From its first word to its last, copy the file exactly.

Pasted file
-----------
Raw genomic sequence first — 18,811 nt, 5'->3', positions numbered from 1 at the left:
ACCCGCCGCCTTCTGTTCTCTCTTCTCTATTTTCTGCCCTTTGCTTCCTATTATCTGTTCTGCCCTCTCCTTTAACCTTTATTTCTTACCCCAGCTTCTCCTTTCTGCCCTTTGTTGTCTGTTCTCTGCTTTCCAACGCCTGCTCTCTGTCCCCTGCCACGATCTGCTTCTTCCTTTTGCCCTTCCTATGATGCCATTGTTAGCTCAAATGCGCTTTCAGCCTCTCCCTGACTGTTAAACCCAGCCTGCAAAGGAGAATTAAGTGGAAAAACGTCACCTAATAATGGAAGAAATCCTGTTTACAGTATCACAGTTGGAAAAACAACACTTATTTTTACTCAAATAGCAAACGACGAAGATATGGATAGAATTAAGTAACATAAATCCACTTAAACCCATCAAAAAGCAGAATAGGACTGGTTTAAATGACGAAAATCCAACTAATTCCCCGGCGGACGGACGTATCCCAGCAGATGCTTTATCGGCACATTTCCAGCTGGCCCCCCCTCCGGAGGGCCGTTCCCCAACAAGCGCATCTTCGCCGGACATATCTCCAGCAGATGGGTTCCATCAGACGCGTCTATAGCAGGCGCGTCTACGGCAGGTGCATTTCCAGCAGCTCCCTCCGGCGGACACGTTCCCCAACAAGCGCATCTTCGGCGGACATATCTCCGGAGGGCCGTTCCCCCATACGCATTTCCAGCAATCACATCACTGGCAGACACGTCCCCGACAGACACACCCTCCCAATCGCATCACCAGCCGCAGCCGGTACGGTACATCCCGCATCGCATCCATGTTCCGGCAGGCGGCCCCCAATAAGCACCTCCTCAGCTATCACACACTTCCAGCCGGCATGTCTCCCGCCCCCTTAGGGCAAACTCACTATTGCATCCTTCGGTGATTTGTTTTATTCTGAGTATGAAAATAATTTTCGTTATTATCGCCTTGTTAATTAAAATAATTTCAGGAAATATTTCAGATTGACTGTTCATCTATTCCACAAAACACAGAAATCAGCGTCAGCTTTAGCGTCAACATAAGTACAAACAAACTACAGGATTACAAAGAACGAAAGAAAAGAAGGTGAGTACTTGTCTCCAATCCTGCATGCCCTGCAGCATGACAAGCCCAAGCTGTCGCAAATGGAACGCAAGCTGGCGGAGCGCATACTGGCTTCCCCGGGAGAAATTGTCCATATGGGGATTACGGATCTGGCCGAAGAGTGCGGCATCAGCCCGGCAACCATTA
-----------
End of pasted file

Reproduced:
Raw genomic sequence first — 18,811 nt, 5'->3', positions numbered from 1 at the left:
ACCCGCCGCCTTCTGTTCTCTCTTCTCTATTTTCTGCCCTTTGCTTCCTATTATCTGTTCTGCCCTCTCCTTTAACCTTTATTTCTTACCCCAGCTTCTCCTTTCTGCCCTTTGTTGTCTGTTCTCTGCTTTCCAACGCCTGCTCTCTGTCCCCTGCCACGATCTGCTTCTTCCTTTTGCCCTTCCTATGATGCCATTGTTAGCTCAAATGCGCTTTCAGCCTCTCCCTGACTGTTAAACCCAGCCTGCAAAGGAGAATTAAGTGGAAAAACGTCACCTAATAATGGAAGAAATCCTGTTTACAGTATCACAGTTGGAAAAACAACACTTATTTTTACTCAAATAGCAAACGACGAAGATATGGATAGAATTAAGTAACATAAATCCACTTAAACCCATCAAAAAGCAGAATAGGACTGGTTTAAATGACGAAAATCCAACTAATTCCCCGGCGGACGGACGTATCCCAGCAGATGCTTTATCGGCACATTTCCAGCTGGCCCCCCCTCCGGAGGGCCGTTCCCCAACAAGCGCATCTTCGCCGGACATATCTCCAGCAGATGGGTTCCATCAGACGCGTCTATAGCAGGCGCGTCTACGGCAGGTGCATTTCCAGCAGCTCCCTCCGGCGGACACGTTCCCCAACAAGCGCATCTTCGGCGGACATATCTCCGGAGGGCCGTTCCCCCATACGCATTTCCAGCAATCACATCACTGGCAGACACGTCCCCGACAGACACACCCTCCCAATCGCATCACCAGCCGCAGCCGGTACGGTACATCCCGCATCGCATCCATGTTCCGGCAGGCGGCCCCCAATAAGCACCTCCTCAGCTATCACACACTTCCAGCCGGCATGTCTCCCGCCCCCTTAGGGCAAACTCACTATTGCATCCTTCGGTGATTTGTTTTATTCTGAGTATGAAAATAATTTTCGTTATTATCGCCTTGTTAATTAAAATAATTTCAGGAAATATTTCAGATTGACTGTTCATCTATTCCACAAAACACAGAAATCAGCGTCAGCTTTAGCGTCAACATAAGTACAAACAAACTACAGGATTACAAAGAACGAAAGAAAAGAAGGTGAGTACTTGTCTCCAATCCTGCATGCCCTGCAGCATGACAAGCCCAAGCTGTCGCAAATGGAACGCAAGCTGGCGGAGCGCATACTGGCTTCCCCGGGAGAAATTGTCCATATGGGGATTACGGATCTGGCCGAAGAGTGCGGCATCAGCCCGGCAACCATTA